A Study in Terror (1965) ****

Excepting Sherlock Holmes and the Deadly Necklace (1962) and The Hound of the Baskervilles (1959) the world’s most famous fictional detective had been absent from the big screen for over two decades so it seemed an inspired decision to set him on the trail of the world’s most infamous serial killer – Jack the Ripper. The result is high-class comfort food – the first of the series made in color – classic deduction coupled with barbaric murders in a fog-bound London replete with cobbled streets, Dickensian urchins and sex workers apop with cleavage and corset. Throw in sensitivity towards the abject poverty of the period, female exploitation and a nod towards an upper-class cover-up and you have a movie with a surprisingly contemporary outlook.

This is a tougher Holmes, handy with his fists, sporting a spring-loaded knife in his walking stick. The investigation draws in the Prime Minister (Cecil Parker) and the Home Secretary (Dudley Foster) as well as Sherlock’s pompous brother Myron (Robert Morley) and the ubiquitous Inspector LeStrade (Frank Finlay).

Pretty quickly it is Suspects Assemble. Due to a scalpel being the murderer’s instrument of choice, doctors are immediately implicated, the most likely candidate the philanthropic Dr. Murray (Anthony Quayle) who operates a soup kitchen. Publican Max Steiner (Peter Carsten), with a sideline in blackmail, is another possibility. And there is the mysterious disinherited son of a lord, Michael Osborne who has married sex worker Angela (Adrienne Corri).

The Italian ad campaign combined a more conservative Sherlock Holmes
with exploitative illustrative detail.

As ever, the plot is complicated by red herrings and sleights of cinematic hand. But the highlight of a Holmes picture is the sleuth’s mastery of deduction based on clues missed by the ordinary mortal and every now and then the story comes to a halt to allow time for the detective to demonstrate genius. Occasionally he dons a disguise. And thoroughly enjoyable these scenes are before he gets down to the main business of uncovering the killer.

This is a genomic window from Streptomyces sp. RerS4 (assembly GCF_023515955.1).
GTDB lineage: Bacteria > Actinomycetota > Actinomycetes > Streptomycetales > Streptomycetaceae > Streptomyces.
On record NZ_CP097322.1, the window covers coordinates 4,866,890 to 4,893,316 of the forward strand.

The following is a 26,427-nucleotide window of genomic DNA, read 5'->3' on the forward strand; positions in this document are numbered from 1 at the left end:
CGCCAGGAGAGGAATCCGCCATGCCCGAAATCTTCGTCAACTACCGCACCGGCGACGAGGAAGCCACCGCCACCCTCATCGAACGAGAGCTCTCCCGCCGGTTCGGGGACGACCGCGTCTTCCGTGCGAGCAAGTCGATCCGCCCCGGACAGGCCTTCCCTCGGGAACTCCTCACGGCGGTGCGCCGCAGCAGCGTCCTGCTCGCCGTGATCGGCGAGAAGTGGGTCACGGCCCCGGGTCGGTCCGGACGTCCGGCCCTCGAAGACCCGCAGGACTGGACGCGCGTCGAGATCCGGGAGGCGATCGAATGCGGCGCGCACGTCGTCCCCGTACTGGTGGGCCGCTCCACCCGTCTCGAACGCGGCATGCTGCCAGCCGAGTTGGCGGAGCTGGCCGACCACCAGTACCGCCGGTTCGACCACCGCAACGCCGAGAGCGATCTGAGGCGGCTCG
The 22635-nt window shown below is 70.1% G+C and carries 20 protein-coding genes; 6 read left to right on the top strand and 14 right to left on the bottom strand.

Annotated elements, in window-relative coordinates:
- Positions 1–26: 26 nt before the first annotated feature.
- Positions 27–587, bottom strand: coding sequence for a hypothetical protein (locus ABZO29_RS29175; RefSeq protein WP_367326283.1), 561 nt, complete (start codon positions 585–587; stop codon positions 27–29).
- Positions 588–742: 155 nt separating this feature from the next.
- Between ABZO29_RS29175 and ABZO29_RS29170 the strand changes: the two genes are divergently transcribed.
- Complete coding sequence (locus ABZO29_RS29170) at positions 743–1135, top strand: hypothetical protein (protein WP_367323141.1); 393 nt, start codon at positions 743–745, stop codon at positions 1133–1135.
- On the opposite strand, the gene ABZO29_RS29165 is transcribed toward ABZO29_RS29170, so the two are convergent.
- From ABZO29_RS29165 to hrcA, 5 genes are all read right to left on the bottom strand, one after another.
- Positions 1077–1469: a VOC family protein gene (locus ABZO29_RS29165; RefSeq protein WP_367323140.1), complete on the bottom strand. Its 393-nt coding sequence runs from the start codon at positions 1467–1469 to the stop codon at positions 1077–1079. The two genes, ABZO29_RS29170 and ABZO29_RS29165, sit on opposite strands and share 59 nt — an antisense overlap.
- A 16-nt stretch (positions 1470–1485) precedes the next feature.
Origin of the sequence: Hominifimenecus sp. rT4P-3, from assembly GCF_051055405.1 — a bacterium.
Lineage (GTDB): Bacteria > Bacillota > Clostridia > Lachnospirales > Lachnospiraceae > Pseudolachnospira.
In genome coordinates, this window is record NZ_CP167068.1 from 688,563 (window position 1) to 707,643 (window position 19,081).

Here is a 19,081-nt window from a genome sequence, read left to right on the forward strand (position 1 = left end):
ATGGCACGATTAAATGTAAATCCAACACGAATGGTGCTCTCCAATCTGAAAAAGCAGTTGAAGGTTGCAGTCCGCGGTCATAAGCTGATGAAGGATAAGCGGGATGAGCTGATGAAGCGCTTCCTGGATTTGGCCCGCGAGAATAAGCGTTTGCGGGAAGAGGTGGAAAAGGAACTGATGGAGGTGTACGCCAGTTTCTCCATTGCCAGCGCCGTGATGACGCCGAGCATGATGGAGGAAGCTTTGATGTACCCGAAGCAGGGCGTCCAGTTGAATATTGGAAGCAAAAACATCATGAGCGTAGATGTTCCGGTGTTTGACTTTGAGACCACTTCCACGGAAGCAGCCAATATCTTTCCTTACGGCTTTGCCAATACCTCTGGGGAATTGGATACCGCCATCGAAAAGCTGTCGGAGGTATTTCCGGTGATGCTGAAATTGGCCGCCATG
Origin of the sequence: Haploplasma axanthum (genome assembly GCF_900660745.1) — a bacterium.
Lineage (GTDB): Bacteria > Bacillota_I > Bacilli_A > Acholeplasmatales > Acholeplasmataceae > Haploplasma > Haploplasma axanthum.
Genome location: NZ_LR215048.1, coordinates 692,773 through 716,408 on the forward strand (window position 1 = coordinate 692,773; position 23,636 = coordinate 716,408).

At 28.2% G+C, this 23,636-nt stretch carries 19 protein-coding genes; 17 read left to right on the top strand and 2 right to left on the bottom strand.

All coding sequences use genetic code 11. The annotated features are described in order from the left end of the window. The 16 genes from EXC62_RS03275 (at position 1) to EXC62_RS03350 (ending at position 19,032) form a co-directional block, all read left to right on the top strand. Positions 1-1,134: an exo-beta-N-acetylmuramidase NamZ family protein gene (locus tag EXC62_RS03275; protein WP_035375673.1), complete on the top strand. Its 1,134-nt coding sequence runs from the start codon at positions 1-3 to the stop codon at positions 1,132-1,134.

A Study in Terror introduces social depth to the Holmes saga. When the crimes focus the media spotlight on Whitechapel, Dr. Murray draws attention to the constant “murder by poverty” ignored by the state. Female exploitation is of course the norm in the sex worker business and small wonder that such women are easy targets for the Ripper and although that is an overdone trope in this case a different angle comes into play. 

Shakespearian actor John Neville (Oscar Wilde, 1960) handles the main character with considerable aplomb with Donald Houston (The Blue Lagoon, 1949) as his often baffled sidekick Watson. Robert Morley (Genghis Khan, 1965) is a splendid Mycroft although Anthony Quayle (East of Sudan, 1964) fails to nail down his Scottish accent.

The considerable supporting cast includes Judi Dench making her second film appearance, Barbara Windsor of Carry On fame, John Fraser (Operation Crossbow, 1965), John Cairney (Jason and the Argonauts, 1963), Peter Carsten (Dark of the Sun, 1968),  singer Georgia Brown (Nancy in the original stage production of Oliver!), Edina Ronay (The Black Torment, 1964), Corin Redgrave (The Girl with the Pistol,1968), former British leading lady Kay Walsh (Oliver Twist, 1948) and future television comedy writer Jeremy Lloyd (Are You Being Served?, 1972-1985).

The picture was unusual in that it was not drawn from the existing Holmes canon but as an original devised by Derek and Donald Ford (The Black Torment), the former going onto a more extensive career as a director of British sexploitation pictures such as Suburban Wives (1972). Production company Sir Nigel Films had been set up as an official vehicle to exploit the Holmes legacy.